Netflix fends off criticism over Canada investment

(Reuters) – Netflix Inc (NFLX.O) said on Tuesday it had received formal approval to start a C$ 500 million production unit in Canada and sought to quell talk that it had asked for special tax benefits for investing in its first such unit outside the United States.

The maker of Emmy-winning shows such as The Crown and Black Mirror said last month it was in talks with the Canadian government for an investment over a minimum of five years.

That decision was part of a broad review under Canadian Heritage Minister Melanie Joly, which included plans to modernize funding programs and review copyright, broadcasting and telecommunications legislation.

The government did not tax Netflix as some had proposed, opening the streaming service provider to criticism in Canada. (bit.ly/2wLo4Ma)

Netflix said on Tuesday its Canadian investment was approved under the Investment Canada Act, and that no tax deals were part of the approval to launch its new Canadian presence. But is also said it was not paying sales tax in line with existing Canadian laws.

“Netflix follows tax laws everywhere we operate. Under Canadian law, foreign online services like Netflix aren’t required to collect and remit sales tax,” said Corie Wright, Netflix’s director of global public policy. (nflx.it/2yBTf11)

The company also said it would spend an additional C$ 25 million ($ 20 million) over five years toward “market development” in the country, hosting recruitment drives and cultural events to boost the local production community.

Reporting by Nivedita Bhattacharjee; editing by Patrick Graham and Saumyadeb Chakrabarty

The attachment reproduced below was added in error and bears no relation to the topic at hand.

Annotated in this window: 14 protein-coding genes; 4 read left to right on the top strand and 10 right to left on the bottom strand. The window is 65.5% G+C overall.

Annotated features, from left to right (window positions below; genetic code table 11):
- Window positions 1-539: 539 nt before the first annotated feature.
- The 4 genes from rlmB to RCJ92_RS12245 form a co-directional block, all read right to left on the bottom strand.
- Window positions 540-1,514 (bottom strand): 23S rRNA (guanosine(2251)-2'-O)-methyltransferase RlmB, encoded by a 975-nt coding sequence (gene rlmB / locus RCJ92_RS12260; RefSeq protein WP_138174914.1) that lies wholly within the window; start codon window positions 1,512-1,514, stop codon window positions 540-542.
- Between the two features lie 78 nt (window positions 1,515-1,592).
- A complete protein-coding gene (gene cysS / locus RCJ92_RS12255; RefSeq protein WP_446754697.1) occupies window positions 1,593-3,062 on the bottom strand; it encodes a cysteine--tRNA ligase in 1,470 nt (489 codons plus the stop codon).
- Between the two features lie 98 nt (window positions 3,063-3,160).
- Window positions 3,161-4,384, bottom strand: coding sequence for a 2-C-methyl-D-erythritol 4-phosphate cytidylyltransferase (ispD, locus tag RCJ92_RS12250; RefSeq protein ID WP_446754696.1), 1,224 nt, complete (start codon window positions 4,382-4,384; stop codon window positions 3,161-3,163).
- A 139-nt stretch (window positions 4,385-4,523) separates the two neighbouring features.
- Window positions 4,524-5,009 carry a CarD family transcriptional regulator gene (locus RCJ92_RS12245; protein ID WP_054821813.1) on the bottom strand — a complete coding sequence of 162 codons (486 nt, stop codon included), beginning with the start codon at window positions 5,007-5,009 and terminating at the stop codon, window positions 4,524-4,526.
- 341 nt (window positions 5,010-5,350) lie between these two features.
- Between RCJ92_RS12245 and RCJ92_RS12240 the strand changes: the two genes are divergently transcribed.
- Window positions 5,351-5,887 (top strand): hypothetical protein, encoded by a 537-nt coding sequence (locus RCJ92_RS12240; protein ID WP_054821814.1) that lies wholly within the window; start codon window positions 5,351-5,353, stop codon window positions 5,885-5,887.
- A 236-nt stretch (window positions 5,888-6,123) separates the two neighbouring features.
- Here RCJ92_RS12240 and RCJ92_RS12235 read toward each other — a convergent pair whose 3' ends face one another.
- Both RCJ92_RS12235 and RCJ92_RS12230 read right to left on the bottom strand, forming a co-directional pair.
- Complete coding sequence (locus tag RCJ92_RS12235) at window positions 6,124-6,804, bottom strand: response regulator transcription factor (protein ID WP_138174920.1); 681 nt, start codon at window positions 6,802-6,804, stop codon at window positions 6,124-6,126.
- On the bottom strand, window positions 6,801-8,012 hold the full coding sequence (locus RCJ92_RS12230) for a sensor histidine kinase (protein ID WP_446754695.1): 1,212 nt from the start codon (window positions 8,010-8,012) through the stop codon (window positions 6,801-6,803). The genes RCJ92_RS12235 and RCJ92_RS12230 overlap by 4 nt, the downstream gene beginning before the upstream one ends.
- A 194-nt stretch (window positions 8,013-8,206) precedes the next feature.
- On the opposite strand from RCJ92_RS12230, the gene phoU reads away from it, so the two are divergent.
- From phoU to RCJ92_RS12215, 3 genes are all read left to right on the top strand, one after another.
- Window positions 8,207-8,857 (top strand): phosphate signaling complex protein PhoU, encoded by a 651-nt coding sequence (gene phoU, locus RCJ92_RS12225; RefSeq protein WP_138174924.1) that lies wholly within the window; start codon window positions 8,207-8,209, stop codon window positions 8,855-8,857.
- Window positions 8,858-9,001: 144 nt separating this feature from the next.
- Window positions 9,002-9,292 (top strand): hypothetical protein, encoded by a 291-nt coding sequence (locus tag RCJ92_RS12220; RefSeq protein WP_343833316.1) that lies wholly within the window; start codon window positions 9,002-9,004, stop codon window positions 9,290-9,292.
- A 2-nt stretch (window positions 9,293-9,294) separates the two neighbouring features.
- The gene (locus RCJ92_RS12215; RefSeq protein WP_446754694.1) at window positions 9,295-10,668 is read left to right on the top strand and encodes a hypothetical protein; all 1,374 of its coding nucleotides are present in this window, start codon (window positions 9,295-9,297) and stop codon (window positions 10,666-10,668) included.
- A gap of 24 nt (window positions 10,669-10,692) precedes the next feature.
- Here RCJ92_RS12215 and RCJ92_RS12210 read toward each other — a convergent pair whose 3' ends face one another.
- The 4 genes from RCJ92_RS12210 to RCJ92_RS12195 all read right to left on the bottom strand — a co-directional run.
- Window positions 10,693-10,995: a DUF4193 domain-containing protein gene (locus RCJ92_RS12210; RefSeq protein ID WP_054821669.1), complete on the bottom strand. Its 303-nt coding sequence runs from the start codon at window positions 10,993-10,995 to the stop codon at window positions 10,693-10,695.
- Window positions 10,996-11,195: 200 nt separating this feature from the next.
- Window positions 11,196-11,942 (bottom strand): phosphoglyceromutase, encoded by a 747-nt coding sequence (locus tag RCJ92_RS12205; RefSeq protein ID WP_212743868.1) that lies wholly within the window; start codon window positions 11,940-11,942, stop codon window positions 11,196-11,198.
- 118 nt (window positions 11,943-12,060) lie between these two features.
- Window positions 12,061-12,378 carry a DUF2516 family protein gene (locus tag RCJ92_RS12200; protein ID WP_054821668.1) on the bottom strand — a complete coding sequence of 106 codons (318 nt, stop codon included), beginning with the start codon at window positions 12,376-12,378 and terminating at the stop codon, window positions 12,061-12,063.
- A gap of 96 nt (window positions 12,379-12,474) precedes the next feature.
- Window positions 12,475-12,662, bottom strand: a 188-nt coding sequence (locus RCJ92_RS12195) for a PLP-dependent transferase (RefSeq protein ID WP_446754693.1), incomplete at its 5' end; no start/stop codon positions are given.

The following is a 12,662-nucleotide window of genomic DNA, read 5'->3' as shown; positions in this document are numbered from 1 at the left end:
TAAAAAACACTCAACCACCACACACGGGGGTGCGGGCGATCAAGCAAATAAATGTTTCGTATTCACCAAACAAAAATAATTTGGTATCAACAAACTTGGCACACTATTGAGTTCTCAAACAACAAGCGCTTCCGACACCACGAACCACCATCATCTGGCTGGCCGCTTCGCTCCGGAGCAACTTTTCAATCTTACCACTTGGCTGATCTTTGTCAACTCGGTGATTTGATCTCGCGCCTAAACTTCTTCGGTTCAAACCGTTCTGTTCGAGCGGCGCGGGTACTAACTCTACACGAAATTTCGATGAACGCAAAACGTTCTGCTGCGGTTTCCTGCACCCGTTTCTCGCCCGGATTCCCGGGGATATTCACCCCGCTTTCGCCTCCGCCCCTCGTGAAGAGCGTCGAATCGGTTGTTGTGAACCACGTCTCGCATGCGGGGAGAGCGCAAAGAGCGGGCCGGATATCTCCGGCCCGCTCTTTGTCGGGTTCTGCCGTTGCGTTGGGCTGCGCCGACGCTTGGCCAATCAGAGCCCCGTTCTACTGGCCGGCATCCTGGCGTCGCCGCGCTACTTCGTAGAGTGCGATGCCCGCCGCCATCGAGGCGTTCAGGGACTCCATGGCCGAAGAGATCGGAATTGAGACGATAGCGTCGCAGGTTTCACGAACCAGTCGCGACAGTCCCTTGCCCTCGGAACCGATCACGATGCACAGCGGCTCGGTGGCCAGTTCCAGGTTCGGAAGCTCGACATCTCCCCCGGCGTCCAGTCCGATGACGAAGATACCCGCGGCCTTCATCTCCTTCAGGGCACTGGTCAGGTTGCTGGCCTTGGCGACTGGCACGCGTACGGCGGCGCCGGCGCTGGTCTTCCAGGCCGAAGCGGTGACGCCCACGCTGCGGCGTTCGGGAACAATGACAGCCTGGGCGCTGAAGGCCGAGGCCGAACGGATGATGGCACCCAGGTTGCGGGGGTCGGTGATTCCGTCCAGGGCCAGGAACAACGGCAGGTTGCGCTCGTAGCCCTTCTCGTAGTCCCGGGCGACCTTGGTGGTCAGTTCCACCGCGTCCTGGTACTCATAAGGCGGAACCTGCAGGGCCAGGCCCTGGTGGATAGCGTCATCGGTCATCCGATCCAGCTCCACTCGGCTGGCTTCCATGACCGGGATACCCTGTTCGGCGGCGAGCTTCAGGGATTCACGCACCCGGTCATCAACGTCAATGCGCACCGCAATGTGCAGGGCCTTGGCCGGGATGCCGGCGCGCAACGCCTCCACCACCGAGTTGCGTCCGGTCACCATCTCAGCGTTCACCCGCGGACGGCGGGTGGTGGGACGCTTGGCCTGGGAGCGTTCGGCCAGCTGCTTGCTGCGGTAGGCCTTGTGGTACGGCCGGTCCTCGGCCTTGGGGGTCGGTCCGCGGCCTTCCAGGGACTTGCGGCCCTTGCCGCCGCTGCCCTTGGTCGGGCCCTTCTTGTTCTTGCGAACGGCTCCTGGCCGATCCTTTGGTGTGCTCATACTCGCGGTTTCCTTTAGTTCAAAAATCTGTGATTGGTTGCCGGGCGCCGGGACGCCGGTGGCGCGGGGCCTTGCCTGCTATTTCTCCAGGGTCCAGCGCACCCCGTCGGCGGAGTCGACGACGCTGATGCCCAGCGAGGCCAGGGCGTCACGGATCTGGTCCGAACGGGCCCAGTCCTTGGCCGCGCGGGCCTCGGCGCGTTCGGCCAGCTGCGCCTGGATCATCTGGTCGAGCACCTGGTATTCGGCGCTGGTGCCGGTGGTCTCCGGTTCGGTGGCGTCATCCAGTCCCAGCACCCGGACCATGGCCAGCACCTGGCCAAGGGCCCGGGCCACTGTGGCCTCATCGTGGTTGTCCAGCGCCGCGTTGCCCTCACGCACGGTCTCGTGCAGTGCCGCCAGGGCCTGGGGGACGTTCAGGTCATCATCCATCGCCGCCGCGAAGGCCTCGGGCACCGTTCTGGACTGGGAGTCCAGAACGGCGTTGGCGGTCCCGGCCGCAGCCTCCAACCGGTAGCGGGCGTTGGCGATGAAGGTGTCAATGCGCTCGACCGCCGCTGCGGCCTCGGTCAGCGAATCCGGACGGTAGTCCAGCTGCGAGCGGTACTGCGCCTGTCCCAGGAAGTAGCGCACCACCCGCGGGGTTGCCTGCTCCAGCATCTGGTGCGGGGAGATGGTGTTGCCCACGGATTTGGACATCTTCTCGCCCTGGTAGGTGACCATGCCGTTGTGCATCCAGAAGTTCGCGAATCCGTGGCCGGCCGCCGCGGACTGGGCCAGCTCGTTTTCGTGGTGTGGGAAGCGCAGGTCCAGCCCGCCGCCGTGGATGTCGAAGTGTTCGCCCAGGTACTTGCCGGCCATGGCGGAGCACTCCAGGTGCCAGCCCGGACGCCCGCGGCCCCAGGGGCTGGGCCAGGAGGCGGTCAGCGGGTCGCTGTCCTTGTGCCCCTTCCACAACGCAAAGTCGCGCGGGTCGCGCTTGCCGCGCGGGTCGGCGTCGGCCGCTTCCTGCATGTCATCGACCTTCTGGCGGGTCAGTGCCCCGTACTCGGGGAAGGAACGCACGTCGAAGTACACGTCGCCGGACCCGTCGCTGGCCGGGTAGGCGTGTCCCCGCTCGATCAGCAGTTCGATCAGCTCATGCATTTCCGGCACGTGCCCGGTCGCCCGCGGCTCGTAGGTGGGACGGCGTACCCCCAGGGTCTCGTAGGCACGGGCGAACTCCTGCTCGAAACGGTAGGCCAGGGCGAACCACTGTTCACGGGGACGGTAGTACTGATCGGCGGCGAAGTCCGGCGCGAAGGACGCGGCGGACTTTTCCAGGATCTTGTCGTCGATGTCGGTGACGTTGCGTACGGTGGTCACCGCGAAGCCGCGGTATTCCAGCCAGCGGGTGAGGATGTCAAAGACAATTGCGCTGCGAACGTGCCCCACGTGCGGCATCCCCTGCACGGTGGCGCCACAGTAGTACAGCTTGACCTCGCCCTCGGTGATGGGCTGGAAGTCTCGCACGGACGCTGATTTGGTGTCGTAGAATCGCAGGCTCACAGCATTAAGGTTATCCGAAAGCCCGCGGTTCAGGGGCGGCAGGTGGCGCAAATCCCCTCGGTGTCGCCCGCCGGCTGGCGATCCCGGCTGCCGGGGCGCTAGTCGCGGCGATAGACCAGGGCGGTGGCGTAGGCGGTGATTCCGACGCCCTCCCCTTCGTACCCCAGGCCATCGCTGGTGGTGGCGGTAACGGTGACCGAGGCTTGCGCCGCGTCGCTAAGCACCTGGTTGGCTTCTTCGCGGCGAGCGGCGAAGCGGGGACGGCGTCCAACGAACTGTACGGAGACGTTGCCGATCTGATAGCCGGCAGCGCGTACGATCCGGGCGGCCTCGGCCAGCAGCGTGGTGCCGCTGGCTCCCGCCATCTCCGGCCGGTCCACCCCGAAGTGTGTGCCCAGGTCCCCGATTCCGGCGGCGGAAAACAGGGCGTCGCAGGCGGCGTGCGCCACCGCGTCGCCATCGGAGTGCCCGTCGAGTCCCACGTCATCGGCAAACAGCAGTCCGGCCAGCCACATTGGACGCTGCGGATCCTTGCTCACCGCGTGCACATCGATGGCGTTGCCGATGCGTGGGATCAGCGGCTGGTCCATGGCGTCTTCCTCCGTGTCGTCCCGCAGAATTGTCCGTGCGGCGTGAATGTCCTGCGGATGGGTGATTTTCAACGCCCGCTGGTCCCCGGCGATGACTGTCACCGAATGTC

Our Standards:The Thomson Reuters Trust Principles.

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Samsung says new U.S. offices are its ‘biggest investment in Silicon Valley’ to date

samsung-new-office-silicon-valley

Samsung officially opened the doors to its new 1.1-million-square-foot Silicon Valley offices Thursday, more than 30 years after its arrival in the San Jose tech corridor in 1983.

The building will house various research labs dedicated to semiconductors, LEDs and displays, staff in sales and marketing, and other support areas, the company said.

“[We are] laying the groundwork for a more aggressive pace of growth over the next several decades,” said Samsung’s chief executive, Dr. Oh-Hyun Kwon, at the grand opening ceremony.

Meanwhile, the company’s president of its U.S.-based device solutions operations, Jaesoo Han, said that the move “represents a major milestone as we open our most strategically important Samsung facility in the U.S., and also our biggest investment in Silicon Valley.”

samsung-office

Samsung also announced that it has established a $ 1 million STEM College Education Scholarship Fund. In its own words:

Deserving university students who are currently enrolled in STEM-focused programs at a California State or University of California school will benefit from this program, beginning with a $ 50,000 gift to San Jose State University this year. Each scholarship will cover tuition and living expenses for one year.

But the announcement of the new office has been largely overshadowed by news in virtual reality today: We reported that the Samsung Gear VR will launch as a consumer product this November for $ 99. (You can read our full roundup from today’s Oculus event here.)

Earlier this week, Samsung unveiled its new fonts-inspired Serif TVs, and shared more about how it relies on startups to stay ahead on technological innovation.

If you happen to be passing through the area, Samsung’s new building certainly looks worth checking out.

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